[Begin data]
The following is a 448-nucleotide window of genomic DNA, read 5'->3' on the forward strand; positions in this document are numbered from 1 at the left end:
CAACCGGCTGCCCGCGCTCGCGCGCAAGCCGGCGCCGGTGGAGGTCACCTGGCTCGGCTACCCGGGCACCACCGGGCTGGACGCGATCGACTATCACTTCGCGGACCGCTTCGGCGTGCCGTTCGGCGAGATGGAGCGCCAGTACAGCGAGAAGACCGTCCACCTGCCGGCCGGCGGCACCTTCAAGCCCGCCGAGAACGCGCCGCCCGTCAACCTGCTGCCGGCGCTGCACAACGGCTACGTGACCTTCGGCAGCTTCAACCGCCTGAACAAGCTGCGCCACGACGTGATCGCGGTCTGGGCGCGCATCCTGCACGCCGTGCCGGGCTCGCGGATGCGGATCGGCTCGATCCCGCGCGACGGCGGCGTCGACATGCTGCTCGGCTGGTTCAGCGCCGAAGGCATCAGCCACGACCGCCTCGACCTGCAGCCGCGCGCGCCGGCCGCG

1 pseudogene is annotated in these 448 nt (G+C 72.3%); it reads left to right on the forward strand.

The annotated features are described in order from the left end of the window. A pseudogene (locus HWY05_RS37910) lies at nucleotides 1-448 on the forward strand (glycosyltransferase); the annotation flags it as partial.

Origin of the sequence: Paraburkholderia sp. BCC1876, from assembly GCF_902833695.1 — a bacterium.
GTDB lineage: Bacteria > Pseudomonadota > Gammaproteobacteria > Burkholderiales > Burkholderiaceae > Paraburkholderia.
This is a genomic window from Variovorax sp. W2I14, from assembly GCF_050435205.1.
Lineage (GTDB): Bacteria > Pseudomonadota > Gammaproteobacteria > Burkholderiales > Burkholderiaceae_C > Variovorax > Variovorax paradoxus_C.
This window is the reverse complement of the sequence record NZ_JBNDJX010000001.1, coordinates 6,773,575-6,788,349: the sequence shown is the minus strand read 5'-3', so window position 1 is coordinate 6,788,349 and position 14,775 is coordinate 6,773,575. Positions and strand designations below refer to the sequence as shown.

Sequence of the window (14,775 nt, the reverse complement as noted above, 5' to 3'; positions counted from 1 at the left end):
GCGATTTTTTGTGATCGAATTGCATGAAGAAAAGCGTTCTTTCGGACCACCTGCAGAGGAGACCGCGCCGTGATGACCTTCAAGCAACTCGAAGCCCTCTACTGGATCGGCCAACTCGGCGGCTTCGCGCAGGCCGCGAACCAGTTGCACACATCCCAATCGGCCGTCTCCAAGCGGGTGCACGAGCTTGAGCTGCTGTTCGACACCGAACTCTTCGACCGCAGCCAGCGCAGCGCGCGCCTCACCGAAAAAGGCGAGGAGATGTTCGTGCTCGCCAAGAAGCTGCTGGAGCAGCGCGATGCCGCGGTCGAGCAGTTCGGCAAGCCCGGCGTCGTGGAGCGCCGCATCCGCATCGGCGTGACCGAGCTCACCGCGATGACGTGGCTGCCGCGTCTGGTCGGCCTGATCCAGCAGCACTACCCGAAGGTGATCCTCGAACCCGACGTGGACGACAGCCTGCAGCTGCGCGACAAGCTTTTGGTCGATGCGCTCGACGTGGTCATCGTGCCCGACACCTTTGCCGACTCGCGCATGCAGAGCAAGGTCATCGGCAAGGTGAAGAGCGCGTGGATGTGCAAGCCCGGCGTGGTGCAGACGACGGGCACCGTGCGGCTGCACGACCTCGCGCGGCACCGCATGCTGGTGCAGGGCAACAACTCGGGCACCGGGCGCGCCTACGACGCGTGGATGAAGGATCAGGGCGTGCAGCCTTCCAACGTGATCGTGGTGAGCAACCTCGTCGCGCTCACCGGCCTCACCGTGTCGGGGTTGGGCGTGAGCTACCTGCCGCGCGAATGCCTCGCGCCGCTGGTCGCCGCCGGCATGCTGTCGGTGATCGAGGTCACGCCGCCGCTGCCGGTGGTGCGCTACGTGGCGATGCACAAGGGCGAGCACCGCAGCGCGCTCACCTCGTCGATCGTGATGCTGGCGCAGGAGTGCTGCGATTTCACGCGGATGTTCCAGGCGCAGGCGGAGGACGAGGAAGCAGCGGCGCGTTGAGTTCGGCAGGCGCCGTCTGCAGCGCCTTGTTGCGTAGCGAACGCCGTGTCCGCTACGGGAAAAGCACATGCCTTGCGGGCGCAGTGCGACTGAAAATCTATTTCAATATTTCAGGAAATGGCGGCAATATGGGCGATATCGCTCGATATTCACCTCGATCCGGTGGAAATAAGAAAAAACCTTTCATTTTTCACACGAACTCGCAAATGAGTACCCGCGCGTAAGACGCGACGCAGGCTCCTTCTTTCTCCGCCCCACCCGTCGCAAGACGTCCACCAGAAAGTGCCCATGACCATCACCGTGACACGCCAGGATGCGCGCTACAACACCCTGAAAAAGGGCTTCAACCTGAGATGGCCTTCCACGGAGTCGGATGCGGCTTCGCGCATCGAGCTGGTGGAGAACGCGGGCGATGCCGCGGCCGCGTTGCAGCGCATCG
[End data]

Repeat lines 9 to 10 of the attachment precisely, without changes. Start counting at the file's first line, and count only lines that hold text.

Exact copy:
This window is the reverse complement of the sequence record NZ_JBNDJX010000001.1, coordinates 6,773,575-6,788,349: the sequence shown is the minus strand read 5'-3', so window position 1 is coordinate 6,788,349 and position 14,775 is coordinate 6,773,575. Positions and strand designations below refer to the sequence as shown.

Sequence of the window (14,775 nt, the reverse complement as noted above, 5' to 3'; positions counted from 1 at the left end):